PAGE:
Sunday, October 20th

Dear Nina: A Sonic Love Letter to Nina Simone

Niagara Falls Underground Railroad Heritage Center



Friday, October 25th

The Right Fiction

World Cafe Live


symphony 21 on tour

This past March, I spent a week with Symphony 21, an organization that aims to promote and inspire young people through music. It’s a brave mission fueled by seemingly endless ambition and energy from the founder, Daniel Bowen – someone I am honored to call a friend.

This isn’t a music education program that gives kids glockenspiels or ukuleles and attempts to connect some dots via Mary’s little lamb. No, Symphony 21 flies in world class musicians from around the country to give a multi media performance and presentation of original content with lighting, sound, visuals, with full interaction and participation from the audience. The bar is set high, with the idea to get young people excited about music and thinking creatively.

Not only that, but the targeted schools are located in underserved communities. These programs aren’t presented in cities with access to music and live performances everywhere. The programs are presented in areas where students might not be able to identify each instrument being played, let alone hearing a live performance of those instruments.

The work feels important, and the response from the students has been incredible. During the hour long presentation, Daniel has the ensemble perform his own compositions as well as compositions of members of the group. The students get to see that a violin can be electric (literally), and it can be hip and modern. They get to see how technology and music interact through the use of live looping an instrument. We even present a song where we live sample the students stomping and clapping and loop them into a track while projecting the whole software process on the screen. It shows these young minds the limitless possibilities of many disciplines in the arts, and hopefully opens them up to considering directions they didn’t know existed.

I have to share a particular high point during the tour. During one school program, I could feel someone staring at me. Even while the ensemble was playing full blast (we’re loud) with backing tracks, projected visuals, and dramatic lighting, someone continued to stare at me. I looked over and saw that a little girl was seemingly mesmerized by the mixing board. I motioned for her to come over and put my headphones on her so that she could listen to the mix up close. That moment was such a great reminder of our obligation to share what we know. While the school tour is pretty draining and demands my full attention to help present the programs effectively, that moment is exactly why we do this.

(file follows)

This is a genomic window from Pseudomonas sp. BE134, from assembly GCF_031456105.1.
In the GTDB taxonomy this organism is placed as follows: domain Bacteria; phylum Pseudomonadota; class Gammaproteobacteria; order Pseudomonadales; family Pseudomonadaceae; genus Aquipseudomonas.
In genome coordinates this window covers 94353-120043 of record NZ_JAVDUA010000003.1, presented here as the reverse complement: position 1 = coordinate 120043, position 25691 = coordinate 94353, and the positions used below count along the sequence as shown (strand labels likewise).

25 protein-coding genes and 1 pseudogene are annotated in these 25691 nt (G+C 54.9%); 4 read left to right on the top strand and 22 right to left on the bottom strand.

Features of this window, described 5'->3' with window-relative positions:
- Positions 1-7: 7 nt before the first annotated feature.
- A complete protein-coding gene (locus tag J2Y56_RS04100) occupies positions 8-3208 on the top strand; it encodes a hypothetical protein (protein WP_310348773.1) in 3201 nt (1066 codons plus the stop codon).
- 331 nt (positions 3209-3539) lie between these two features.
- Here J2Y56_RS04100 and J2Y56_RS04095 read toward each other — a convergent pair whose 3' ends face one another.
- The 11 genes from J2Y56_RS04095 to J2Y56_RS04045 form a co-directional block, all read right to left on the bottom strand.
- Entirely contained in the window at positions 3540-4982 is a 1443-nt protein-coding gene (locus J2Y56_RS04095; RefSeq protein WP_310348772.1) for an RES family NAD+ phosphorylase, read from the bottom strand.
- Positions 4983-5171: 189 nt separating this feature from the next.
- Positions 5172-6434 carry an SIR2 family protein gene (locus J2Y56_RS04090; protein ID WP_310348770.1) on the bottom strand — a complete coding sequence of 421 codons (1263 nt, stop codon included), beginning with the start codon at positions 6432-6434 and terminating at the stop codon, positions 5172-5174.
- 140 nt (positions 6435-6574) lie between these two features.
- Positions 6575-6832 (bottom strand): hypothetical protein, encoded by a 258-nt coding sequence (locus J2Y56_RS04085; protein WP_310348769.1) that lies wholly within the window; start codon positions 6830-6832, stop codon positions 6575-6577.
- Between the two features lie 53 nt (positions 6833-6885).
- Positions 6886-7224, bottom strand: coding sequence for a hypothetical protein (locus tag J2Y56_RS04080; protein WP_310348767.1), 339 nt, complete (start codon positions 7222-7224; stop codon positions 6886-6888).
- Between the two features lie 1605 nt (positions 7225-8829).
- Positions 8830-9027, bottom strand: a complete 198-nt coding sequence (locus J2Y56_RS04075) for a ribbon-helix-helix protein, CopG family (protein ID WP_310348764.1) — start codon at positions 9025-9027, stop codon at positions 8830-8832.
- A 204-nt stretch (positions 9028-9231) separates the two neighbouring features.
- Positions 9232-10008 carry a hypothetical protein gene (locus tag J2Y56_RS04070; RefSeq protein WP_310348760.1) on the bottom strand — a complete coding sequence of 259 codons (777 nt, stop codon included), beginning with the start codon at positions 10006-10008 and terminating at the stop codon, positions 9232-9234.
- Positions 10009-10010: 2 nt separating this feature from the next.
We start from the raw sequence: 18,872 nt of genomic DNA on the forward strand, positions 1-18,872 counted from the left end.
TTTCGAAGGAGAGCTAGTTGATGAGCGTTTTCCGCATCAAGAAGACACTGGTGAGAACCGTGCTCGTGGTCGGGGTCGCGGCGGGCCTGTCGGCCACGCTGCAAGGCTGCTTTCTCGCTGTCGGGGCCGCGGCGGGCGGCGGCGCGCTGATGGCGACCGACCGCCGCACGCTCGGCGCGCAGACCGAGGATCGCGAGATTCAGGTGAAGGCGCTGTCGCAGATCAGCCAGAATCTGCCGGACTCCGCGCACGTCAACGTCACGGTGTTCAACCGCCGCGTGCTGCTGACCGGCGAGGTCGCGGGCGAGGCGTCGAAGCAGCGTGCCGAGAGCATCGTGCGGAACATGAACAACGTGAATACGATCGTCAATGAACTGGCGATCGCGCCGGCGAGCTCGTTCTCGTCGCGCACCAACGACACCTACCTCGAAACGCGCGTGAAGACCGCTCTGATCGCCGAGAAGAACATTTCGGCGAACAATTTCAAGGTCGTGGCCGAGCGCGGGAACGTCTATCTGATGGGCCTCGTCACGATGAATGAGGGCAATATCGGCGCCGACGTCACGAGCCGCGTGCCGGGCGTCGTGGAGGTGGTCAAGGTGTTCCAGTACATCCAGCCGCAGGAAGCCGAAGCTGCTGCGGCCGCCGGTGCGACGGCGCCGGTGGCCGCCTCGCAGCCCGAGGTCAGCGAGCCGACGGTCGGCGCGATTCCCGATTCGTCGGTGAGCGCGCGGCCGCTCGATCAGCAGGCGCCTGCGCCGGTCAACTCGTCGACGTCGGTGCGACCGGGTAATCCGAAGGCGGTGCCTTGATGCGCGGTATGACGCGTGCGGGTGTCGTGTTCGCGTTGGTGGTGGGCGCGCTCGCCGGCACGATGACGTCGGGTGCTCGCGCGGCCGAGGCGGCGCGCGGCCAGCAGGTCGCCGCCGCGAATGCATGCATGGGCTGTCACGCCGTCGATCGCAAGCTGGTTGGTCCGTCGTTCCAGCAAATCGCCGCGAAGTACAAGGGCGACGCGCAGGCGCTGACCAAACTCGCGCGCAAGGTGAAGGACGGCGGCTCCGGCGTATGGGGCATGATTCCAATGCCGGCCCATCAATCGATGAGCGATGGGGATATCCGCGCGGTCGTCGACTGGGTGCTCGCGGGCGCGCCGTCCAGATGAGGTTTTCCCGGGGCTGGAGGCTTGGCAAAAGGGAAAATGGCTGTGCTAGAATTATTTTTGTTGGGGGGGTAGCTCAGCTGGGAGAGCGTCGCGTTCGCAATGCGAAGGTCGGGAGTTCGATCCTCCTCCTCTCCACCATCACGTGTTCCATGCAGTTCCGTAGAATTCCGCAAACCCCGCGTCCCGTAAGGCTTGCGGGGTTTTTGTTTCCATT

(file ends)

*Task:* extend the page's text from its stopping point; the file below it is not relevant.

The weeklong tour culminated in a community concert at the end of the week. We presented an expanded version of the school tour program with more music, different presentations, and oh yeah, a 30 piece orchestra and full rhythm section. As previously mentioned, we go for cinematically loud, so mic’ing up strings to get them to show volume can be a real challenge with feedback. This year, we rented 30 special microphones that mount on each string instrument. To some, spot mic’ing every instrument might seem like overkill, but I am here to say that the result was incredible. We really rocked that concert hall. It was easily the largest show I’ve ever mixed (especially as a studio rat who infrequently mixes live sound). Between the orchestra, rhythm section, and electronic backing tracks, we were well over 50 channels of audio. With the lighting, haze, and celestial theme to much of the music, I felt like I was at the helm of a space ship.

I’m incredibly grateful for this week of music. My body was exhausted by the end, but my soul was full.

All photos by the fantastic Sarah Murray.